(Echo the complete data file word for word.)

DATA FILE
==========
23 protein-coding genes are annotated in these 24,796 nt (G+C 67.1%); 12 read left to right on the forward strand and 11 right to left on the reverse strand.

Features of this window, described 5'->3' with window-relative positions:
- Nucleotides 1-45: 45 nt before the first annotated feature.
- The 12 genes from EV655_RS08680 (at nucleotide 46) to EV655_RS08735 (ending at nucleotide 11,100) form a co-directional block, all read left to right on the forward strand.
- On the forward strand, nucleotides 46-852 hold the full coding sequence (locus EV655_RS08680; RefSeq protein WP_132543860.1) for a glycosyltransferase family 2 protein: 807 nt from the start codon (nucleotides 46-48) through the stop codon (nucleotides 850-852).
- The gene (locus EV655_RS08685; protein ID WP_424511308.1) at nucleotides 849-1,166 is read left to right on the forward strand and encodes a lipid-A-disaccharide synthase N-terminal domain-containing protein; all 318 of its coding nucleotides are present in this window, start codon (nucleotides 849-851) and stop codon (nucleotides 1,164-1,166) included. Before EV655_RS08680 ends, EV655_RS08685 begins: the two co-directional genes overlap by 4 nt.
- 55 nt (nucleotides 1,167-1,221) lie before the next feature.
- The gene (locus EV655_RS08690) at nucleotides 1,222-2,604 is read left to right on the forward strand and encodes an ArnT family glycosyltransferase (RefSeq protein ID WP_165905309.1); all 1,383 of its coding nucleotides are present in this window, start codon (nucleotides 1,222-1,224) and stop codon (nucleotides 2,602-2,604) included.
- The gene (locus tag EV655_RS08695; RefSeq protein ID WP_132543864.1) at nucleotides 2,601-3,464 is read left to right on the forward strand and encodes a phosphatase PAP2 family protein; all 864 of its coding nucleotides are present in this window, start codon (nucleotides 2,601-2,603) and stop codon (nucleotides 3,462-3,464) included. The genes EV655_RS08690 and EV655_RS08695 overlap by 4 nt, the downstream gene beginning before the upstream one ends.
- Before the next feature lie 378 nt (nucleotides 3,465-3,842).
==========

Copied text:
23 protein-coding genes are annotated in these 24,796 nt (G+C 67.1%); 12 read left to right on the forward strand and 11 right to left on the reverse strand.

Features of this window, described 5'->3' with window-relative positions:
- Nucleotides 1-45: 45 nt before the first annotated feature.
- The 12 genes from EV655_RS08680 (at nucleotide 46) to EV655_RS08735 (ending at nucleotide 11,100) form a co-directional block, all read left to right on the forward strand.
- On the forward strand, nucleotides 46-852 hold the full coding sequence (locus EV655_RS08680; RefSeq protein WP_132543860.1) for a glycosyltransferase family 2 protein: 807 nt from the start codon (nucleotides 46-48) through the stop codon (nucleotides 850-852).
- The gene (locus EV655_RS08685; protein ID WP_424511308.1) at nucleotides 849-1,166 is read left to right on the forward strand and encodes a lipid-A-disaccharide synthase N-terminal domain-containing protein; all 318 of its coding nucleotides are present in this window, start codon (nucleotides 849-851) and stop codon (nucleotides 1,164-1,166) included. Before EV655_RS08680 ends, EV655_RS08685 begins: the two co-directional genes overlap by 4 nt.
- 55 nt (nucleotides 1,167-1,221) lie before the next feature.
- The gene (locus EV655_RS08690) at nucleotides 1,222-2,604 is read left to right on the forward strand and encodes an ArnT family glycosyltransferase (RefSeq protein ID WP_165905309.1); all 1,383 of its coding nucleotides are present in this window, start codon (nucleotides 1,222-1,224) and stop codon (nucleotides 2,602-2,604) included.
- The gene (locus tag EV655_RS08695; RefSeq protein ID WP_132543864.1) at nucleotides 2,601-3,464 is read left to right on the forward strand and encodes a phosphatase PAP2 family protein; all 864 of its coding nucleotides are present in this window, start codon (nucleotides 2,601-2,603) and stop codon (nucleotides 3,462-3,464) included. The genes EV655_RS08690 and EV655_RS08695 overlap by 4 nt, the downstream gene beginning before the upstream one ends.
- Before the next feature lie 378 nt (nucleotides 3,465-3,842).